viability of Plaintiffs claim, therefore, turns on whether the law recognizes a constitutionally protected property interest in the process of merit selection.
Property interests do not arise from the Constitution itself. They are defined by existing rules or understandings that stem from an independent source, such as state law. Roth, 408 U.S. at 577, 92 S. Ct. at 2709. However, it is federal constitutional law that determines whether the interests articulated by state law rise to the level of a constitutionally protected property interest. Memphis Light, Gas & Water Division v. Craft, 436 U.S. 1, 9, 98 S. Ct. 1554, 1560, 56 L. Ed. 2d 30 (1978) (citing Roth, 408 U.S. at 577, 92 S. Ct. at 2709).
"The property interests protected by procedural due process extend well beyond actual ownership of real estate, chattels, or money," Roth, 408 U.S. at 571-72, 92 S. Ct. at 2706, and the types of interests protected as "property" are varied and often intangible, relating to the whole domain of social and economic fact.
Logan v. Zimmerman Brush Co., 455 U.S. 422, 430, 102 S. Ct. 1148, 1155, 71 L. Ed. 2d 265 (1982). However, not every state or municipal law, regulation, or ordinance creates a constitutionally protected entitlement. See Clark v. Township of Falls, 890 F.2d 611, 620 n.4 (3d Cir. 1989) ("A property interest is no more created by the mere fact that a state has established a procedural structure than is a liberty interest.") Rather, "the hallmark of property . . . is an individual entitlement grounded in state law which cannot be removed except 'for cause.'" Logan, 455 U.S. at 432, 102 S. Ct. at 1155 (citation omitted).
Plaintiffs argue that merit selection is a protected property interest because the Charter and Regulations are drafted in the imperative, mandating the procedures by which promotions are to be made. See 351 Pa. Code §§ 7.7-401. Limitations placed on government discretion in the administration of a benefit is one factor that may be considered in determining whether that benefit rises to the level of a constitutionally protected property interest. See Midnight Sessions, Ltd. v. City of Philadelphia, 945 F.2d 667, 678 (3d Cir. 1991) (noting entitlement may exist for benefit sought but not yet obtained if state law limits exercise of discretion by state official responsible for conferring the benefit), cert. denied, 503 U.S. 984, 112 S. Ct. 1668, 118 L. Ed. 2d 389 (1992). However, Plaintiffs' argument does not alter the fact that the entitlement to which they lay claim is a procedure through which the true substantive benefit, employment at a higher level, is conveyed.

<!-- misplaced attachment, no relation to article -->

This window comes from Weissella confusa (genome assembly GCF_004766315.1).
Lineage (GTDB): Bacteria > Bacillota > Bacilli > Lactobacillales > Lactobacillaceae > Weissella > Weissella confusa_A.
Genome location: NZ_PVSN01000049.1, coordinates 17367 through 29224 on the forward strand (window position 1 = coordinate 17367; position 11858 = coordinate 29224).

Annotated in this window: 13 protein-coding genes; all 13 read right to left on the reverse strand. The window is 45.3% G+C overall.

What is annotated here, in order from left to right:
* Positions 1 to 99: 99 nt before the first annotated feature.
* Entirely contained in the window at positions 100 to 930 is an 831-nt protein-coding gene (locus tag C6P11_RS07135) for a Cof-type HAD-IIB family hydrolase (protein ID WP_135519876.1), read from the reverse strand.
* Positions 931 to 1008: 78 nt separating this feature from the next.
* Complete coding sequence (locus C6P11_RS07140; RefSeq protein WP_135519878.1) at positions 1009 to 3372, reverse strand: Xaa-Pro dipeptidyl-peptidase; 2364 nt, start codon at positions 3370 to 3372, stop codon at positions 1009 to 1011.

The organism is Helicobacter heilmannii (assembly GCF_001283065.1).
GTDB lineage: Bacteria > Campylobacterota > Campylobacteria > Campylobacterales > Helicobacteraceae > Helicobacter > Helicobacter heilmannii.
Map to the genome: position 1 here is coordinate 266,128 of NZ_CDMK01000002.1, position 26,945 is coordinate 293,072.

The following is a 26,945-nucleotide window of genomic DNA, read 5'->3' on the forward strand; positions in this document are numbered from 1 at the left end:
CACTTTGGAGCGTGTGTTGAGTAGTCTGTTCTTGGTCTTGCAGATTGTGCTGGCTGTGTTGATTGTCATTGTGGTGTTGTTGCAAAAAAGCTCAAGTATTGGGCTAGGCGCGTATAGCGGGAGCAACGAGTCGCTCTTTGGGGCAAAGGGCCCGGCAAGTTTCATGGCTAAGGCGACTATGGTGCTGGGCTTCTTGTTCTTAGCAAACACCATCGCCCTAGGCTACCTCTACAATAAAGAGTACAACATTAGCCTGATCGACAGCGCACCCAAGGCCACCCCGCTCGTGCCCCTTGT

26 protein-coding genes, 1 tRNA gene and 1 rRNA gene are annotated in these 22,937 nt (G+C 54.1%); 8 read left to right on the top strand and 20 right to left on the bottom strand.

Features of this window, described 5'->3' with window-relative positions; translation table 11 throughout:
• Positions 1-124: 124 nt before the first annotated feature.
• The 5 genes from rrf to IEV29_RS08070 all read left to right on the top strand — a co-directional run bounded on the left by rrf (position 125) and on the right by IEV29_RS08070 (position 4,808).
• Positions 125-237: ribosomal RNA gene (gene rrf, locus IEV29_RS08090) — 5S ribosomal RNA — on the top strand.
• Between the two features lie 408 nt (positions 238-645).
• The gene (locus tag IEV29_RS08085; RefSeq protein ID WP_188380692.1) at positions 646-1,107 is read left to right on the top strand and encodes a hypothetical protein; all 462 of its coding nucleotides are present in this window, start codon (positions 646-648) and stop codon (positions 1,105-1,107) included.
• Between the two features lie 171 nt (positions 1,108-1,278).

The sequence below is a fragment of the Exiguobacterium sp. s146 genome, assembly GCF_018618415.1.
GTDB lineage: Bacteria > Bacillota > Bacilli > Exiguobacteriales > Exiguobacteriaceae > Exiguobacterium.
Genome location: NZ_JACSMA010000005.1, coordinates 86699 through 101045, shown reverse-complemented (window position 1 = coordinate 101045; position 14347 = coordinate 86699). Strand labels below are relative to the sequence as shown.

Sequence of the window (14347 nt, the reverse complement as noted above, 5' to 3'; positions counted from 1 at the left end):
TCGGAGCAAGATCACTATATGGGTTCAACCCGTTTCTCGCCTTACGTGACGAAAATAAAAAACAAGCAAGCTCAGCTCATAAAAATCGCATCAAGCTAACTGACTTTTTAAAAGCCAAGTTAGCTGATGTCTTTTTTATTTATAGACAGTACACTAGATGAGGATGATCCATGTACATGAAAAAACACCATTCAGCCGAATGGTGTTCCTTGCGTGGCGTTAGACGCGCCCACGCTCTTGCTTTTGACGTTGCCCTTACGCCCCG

My research has revealed no case in which a property interest has been held to exist in a procedure, and Plaintiffs have failed to bring any such case to my attention. To the contrary, procedural interests under state law are not themselves property interests that will be enforced in the name of the Constitution. Olim v. Wakinekona, 461 U.S. 238, 248-51, 103 S. Ct. 1741, 1746-49, 75 L. Ed. 2d 813 (1983). See also Swartz v. Scruton, 964 F.2d 607 (7th Cir. 1992) (finding no property interest in method by which university awards merit pay raises); Doe by Nelson v. Milwaukee County, 903 F.2d 499 (7th Cir. 1990) (finding no property interest in procedures intended to prevent child abuse). "Process is not an end in itself. Its constitutional purpose is to protect a substantive interest to which the individual has a legitimate claim of entitlement." Olim, 461 U.S. at 250, 103 S. Ct. at 1748.
The selection procedures established by the Charter and Regulations are intended to ensure that appointments and promotions are carried out "based on merit principles and scientific methods." 351 Pa. Code § 7.7-300. However, the principles of merit selection which they establish are not, in themselves, an entitlement to which a property interest may attach. Rather, they represent a process by which the substantive benefit, employment at a higher level, is conveyed.
I conclude that Plaintiffs possess no constitutionally protected property interest the City's merit selection procedures.
Accordingly, I will dismiss Plaintiffs' Complaint because it has failed to present sufficient facts upon which a § 1983 claim can be granted.
An appropriate Order follows.
AND NOW, this 24th day of October, 1995, upon consideration of the Defendant's Motion To Dismiss (Document No. 8) pursuant to Fed. R. Civ. P. 12(b)(6), and Plaintiffs' response in opposition thereto (Document No. 9), IT IS HEREBY ORDERED that:
1. Defendant's Motion is GRANTED.
2. The Clerk of the Court shall mark this case CLOSED.
BY THE COURT:
JOHN R. PADOVA, J.